Day 34: We met a lady named Linda at breakfast. She had the unfortunate luck to share a bunkroom with Chris, who snores like a bullfrog. We suppressed our chuckles as she described the horrible noise coming from some guy across the room. She even threatened to give his bunk a good shake if he was still asleep when she was ready to go. This day's walk started just as the last one ended, cloudy and rainy. We got a quick and unintelligible lecture from Kathy, the lodge manager, before taking off. She sounded remarkably like the cat lady on the Simpsons, and we really didn't understand a single word she said. Smiling and nodding seemed to make her happy, though.

This day was a little easier since it was mostly downhill...and a lot muddier. Janell spent most of the hike with Linda and soon realized that she just may have escaped from one of the local insane asylums just prior to the trek. At least Janell didn't have to talk much during that hike. There were some outstanding views along the ridge...mostly obscured by clouds. After tramping through the mud for several hours, the trail dumped onto an old railroad track. Smooth sailing, we thought. Unfortunately, the railroad ties were spaced at about 1 1/2 to 1 for a normal stride. This went on for two hours. Did I mention it was muddy?

Once we got there, we were told that there were dolphins that hang out at the beach a mere five minute walk away. So, sand flies be damned, we wandered down to check them out. We saw two dolphins swimming around! Awesome! Unfortunately, it's very diffucult to get a picture of one, but we have our memories.

That night, after another gormet dinner that included venison steaks, we did our skit, and it went something like this. Sing along if you know the bus driver song...

Hail to the Humpridge, the Humpridge, the Humpridge
Hail to the Humpridge that we hiked today.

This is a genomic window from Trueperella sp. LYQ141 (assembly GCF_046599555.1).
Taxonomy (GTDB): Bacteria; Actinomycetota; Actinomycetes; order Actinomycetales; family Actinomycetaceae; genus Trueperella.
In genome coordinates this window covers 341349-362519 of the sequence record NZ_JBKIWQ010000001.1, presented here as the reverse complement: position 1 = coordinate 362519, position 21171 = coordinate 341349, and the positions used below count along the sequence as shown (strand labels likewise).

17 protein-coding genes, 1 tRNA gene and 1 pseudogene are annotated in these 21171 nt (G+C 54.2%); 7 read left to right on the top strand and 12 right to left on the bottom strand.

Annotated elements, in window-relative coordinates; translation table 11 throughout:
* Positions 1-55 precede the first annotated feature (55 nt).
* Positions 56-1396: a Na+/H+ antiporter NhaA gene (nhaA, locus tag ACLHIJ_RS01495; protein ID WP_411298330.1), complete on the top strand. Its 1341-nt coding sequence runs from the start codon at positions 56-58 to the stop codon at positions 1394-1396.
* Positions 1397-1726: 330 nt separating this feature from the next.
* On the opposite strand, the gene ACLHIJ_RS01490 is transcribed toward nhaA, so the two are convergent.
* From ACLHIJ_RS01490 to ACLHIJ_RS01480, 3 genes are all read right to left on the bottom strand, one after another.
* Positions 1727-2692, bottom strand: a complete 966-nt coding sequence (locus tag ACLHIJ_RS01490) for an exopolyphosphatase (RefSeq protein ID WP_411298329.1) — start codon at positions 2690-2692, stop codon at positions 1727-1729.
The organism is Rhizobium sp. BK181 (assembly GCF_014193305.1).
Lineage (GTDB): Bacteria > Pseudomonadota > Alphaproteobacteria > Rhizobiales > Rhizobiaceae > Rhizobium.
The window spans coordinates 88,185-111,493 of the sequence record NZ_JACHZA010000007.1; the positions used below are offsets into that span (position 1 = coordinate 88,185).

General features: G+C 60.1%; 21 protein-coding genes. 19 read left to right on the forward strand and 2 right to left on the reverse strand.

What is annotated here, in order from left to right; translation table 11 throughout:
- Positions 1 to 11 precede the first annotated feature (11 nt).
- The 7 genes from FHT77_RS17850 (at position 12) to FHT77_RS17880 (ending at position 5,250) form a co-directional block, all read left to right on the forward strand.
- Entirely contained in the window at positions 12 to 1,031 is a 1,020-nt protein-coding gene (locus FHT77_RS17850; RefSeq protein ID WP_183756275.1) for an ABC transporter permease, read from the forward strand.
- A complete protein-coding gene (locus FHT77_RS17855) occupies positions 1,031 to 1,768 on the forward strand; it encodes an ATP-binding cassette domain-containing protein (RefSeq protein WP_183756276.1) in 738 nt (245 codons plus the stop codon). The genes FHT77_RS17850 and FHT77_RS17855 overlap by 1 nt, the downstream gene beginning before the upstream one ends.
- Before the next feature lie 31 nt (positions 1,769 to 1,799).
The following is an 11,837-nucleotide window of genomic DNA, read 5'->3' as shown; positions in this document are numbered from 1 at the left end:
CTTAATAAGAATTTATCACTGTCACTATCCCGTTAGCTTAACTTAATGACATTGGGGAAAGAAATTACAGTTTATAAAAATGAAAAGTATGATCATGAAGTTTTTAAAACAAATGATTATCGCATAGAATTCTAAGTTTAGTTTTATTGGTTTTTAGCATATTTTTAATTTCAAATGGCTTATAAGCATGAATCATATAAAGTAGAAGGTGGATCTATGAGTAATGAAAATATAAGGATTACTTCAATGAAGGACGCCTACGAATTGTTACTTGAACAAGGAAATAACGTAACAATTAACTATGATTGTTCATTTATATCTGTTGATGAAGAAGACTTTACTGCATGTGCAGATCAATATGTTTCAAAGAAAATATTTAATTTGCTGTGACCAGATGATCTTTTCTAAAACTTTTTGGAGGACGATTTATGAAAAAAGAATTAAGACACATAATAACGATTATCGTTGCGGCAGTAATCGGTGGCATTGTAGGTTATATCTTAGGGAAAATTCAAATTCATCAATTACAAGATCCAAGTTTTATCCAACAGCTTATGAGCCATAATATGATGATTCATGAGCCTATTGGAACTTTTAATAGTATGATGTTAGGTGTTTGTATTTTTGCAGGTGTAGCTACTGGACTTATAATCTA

1) We're hiking in style. There's boardwalk for miles.
Hail to the Humpridge that we hiked today.
2) The put lots of woodchips to make sure we don't slip.
Hail to the Humpridge that we hiked today.
3) For netball they're training. Too bad it keeps raining.
Hail to the Humpridge that we hiked today.
4) We've been hiking for hours. We sure need a shower.
Hail to the Humpridge that we hiked today.
5) We tramped through the mud and lots of other crud.
Hail to the Humpridge that we hiked today.
6) Please be discrete when you go to the Hump Suite.
Hail to the Humpridge that we hiked today.
7)We came from the States and found THE KIWIS ARE GREAT!

Hail to the humpridge that we hiked today.

Afterwards all the groups started to mingle a little bit, and it was pretty fun to meet everybody else. Someone told us that that there was a pretty rowdy group the first night, but we told them we were the last ones up and didn't notice any rowdy people.

It ended up being a very clear night, and since we were out in the middle of nowhere on the very southern tip of New Zealand, we could see a ton of stars. The southern constellations are very different and we saw the Southern Cross for the first time.

Day 35: This was the third and last day on the Humpridge. The lodge manager had told us that we could swim with the dolphins in the morning, so Jen M. and Jason went down to have a go at it. We did see three or four off shore, but after wading in to our knees (remember, there is nothing between New Zealand and Antarctica), we determined it was much too cold to go in much further. We tried to swim with dolphins and all we had to show for it was sandfly bites.

This day was mostly on the beach. The weather was gorgeous and the beach was very variable, so it was a great way to end the tramp. At one point we saw a guy we met named John passing us very quickly with crazy Linda in tow. He had done the WHOLE thing on the beach, even the parts that were all over rocks and weren't part of the trail. We had never seen anybody hike that fast, and we were convinced he was trying to get rid of Linda. Too bad for him she's persistent...and a good hiker.

We ended the Humpridge with lots of new Kiwi friends and several offers to stay with oeople. We'll probably take some of them up on it! With the big hike finally over, we headed for Wanaka to get a good night's sleep.